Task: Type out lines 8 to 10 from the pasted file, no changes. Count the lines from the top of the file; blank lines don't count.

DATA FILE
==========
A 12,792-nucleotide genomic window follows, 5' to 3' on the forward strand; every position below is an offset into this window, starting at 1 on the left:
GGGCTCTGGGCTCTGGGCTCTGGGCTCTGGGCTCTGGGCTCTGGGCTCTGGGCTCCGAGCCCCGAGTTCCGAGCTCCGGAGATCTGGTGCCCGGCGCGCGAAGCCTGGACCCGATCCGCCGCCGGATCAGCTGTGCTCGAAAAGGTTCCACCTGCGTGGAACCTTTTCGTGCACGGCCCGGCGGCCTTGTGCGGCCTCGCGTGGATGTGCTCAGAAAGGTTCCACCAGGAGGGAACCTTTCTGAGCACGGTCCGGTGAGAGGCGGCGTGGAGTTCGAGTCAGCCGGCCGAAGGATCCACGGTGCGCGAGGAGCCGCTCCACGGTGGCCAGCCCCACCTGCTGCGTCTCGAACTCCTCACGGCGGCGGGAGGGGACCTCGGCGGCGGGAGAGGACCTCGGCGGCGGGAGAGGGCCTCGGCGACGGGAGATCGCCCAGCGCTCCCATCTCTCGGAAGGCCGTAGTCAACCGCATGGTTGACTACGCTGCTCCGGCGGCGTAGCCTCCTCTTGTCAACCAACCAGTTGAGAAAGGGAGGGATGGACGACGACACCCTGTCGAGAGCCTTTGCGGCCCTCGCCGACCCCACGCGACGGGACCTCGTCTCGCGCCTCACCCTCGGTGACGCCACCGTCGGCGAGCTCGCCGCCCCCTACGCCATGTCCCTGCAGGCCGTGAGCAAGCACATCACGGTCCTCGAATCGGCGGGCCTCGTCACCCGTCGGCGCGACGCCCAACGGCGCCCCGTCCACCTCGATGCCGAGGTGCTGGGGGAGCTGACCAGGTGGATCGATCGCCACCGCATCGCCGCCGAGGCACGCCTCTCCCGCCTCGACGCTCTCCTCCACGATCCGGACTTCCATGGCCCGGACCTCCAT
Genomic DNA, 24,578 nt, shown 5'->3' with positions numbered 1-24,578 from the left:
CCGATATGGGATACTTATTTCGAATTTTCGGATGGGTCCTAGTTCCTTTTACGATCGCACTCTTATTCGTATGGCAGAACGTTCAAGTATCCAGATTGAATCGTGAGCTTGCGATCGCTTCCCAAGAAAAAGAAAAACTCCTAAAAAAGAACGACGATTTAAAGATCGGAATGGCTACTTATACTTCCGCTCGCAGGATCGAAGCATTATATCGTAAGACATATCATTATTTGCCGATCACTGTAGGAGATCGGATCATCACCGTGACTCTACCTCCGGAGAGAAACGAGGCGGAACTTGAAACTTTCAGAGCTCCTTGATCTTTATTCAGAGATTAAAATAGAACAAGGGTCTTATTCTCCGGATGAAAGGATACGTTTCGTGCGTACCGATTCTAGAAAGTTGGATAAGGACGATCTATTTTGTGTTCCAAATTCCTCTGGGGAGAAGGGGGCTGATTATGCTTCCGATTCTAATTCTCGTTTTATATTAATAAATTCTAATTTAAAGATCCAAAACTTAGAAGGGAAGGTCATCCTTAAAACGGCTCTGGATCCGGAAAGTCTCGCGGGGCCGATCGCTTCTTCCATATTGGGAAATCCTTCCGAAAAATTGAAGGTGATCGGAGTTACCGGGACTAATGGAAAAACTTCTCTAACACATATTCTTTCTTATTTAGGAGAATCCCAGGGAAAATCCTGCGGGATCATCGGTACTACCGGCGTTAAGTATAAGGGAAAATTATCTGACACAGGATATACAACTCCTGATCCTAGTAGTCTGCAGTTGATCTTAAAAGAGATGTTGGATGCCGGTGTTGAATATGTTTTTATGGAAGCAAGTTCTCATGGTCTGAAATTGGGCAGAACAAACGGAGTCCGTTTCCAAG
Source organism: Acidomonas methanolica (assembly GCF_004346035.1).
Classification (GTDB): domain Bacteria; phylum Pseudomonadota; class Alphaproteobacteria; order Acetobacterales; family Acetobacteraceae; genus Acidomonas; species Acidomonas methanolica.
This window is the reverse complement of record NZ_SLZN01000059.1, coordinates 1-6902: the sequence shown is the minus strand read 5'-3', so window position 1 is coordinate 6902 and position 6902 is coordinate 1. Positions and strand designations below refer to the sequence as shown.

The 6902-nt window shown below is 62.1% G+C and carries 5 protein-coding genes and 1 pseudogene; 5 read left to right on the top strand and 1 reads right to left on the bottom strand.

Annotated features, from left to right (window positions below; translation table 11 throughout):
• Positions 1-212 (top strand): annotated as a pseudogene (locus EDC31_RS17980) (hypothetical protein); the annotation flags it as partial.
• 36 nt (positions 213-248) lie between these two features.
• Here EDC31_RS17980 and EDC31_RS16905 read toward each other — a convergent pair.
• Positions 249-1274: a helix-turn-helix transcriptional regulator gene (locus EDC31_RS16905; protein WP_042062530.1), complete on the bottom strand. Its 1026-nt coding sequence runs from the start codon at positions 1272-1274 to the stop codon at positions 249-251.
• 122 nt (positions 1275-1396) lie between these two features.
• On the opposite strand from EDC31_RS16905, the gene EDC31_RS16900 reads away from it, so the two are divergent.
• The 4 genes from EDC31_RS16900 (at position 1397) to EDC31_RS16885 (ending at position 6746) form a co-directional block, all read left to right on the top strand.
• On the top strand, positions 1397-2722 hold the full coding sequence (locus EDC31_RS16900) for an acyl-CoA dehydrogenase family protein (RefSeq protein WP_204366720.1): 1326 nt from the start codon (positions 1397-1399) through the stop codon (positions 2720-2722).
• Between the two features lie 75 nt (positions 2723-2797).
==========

The 6902-nt window shown below is 62.1% G+C and carries 5 protein-coding genes and 1 pseudogene; 5 read left to right on the top strand and 1 reads right to left on the bottom strand.

Annotated features, from left to right (window positions below; translation table 11 throughout):
• Positions 1-212 (top strand): annotated as a pseudogene (locus EDC31_RS17980) (hypothetical protein); the annotation flags it as partial.